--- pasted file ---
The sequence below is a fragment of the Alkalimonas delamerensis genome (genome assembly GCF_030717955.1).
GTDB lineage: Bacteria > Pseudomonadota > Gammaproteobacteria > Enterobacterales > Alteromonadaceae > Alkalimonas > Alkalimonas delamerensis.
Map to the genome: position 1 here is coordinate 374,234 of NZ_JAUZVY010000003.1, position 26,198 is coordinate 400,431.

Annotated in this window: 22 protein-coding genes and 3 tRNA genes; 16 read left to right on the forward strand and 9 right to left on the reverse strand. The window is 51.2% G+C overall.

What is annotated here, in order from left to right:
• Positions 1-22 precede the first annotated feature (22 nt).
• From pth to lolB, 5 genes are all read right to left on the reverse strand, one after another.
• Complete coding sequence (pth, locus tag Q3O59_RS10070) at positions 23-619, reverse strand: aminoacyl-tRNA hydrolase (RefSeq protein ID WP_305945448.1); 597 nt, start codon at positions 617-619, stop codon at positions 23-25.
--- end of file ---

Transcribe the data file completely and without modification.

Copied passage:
The sequence below is a fragment of the Alkalimonas delamerensis genome (genome assembly GCF_030717955.1).
GTDB lineage: Bacteria > Pseudomonadota > Gammaproteobacteria > Enterobacterales > Alteromonadaceae > Alkalimonas > Alkalimonas delamerensis.
Map to the genome: position 1 here is coordinate 374,234 of NZ_JAUZVY010000003.1, position 26,198 is coordinate 400,431.

Annotated in this window: 22 protein-coding genes and 3 tRNA genes; 16 read left to right on the forward strand and 9 right to left on the reverse strand. The window is 51.2% G+C overall.

What is annotated here, in order from left to right:
• Positions 1-22 precede the first annotated feature (22 nt).
• From pth to lolB, 5 genes are all read right to left on the reverse strand, one after another.
• Complete coding sequence (pth, locus tag Q3O59_RS10070) at positions 23-619, reverse strand: aminoacyl-tRNA hydrolase (RefSeq protein ID WP_305945448.1); 597 nt, start codon at positions 617-619, stop codon at positions 23-25.